Concept2 master trainer Angela Hart shows how adjustments in your rowing technique can improve your power and efficiency.
At the catch, you want to achieve an acute angle of about 60 degrees, whereas at the finish, you want to achieve an obtuse angle of about 120 degrees, Hart says. While most rowers can achieve the angle at the back of their stroke, the front angle is problematic.
“You’ve gotta close the hinge so you can spring it open and get that power that you needed to make the rowing stroke effective,” Hart says.
A cue Hart provides for this front angle is to pinch a finger in the hip crease. “You want to feel that pinch occur before the knees bend,” she says.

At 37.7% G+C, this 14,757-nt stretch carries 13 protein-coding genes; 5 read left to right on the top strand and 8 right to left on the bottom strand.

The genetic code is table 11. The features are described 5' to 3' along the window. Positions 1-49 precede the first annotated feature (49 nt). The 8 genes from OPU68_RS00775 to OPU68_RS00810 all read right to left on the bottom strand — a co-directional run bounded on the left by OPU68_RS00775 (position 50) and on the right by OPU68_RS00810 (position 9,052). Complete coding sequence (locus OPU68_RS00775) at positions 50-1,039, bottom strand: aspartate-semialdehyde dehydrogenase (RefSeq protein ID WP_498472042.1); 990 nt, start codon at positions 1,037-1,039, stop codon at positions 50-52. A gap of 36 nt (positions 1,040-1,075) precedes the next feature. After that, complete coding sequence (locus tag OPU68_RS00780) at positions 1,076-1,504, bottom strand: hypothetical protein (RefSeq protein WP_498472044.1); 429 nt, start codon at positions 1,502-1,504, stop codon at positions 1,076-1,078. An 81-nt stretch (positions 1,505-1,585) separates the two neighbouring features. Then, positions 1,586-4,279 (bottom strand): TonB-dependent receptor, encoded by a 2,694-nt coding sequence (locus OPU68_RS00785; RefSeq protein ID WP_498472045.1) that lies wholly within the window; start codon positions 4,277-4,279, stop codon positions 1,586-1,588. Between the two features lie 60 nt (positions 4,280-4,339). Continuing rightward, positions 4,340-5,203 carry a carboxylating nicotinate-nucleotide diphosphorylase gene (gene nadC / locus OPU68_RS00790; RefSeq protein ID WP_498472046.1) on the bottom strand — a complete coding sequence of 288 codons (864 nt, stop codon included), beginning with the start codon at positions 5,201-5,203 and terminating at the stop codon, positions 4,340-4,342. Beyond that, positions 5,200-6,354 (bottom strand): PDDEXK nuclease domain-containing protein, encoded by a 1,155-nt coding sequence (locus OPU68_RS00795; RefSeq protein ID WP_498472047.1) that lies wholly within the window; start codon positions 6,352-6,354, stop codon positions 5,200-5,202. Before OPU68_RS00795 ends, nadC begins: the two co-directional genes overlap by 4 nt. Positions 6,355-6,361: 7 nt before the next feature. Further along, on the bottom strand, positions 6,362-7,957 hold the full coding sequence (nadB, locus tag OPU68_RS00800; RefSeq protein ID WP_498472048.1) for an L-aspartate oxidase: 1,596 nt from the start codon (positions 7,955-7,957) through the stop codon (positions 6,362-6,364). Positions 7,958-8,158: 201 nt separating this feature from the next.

Hart demonstrates proper rowing angles during the stroke and has the class follow along.
“Legs, hips, arms. Turn it around. Arms, hips, legs,” she cues. “Notice the rhythm: quick drive, slow recovery. Push, glide. Push, glide.”
Hart then builds the force curve from the catch, adding each piece together: the kick, the swing and then the pull. From the finish, she builds the second half of the curve, adding the pull, the swing and then the legs.
“Try to make sure your knees open before your hips. Keep your elbows long and loose until the shoulders are through the hips. Then you can bend the elbows,” Hart says.
Additional reading: Rowing Technique by Angela Hart, published Oct. 1, 2006.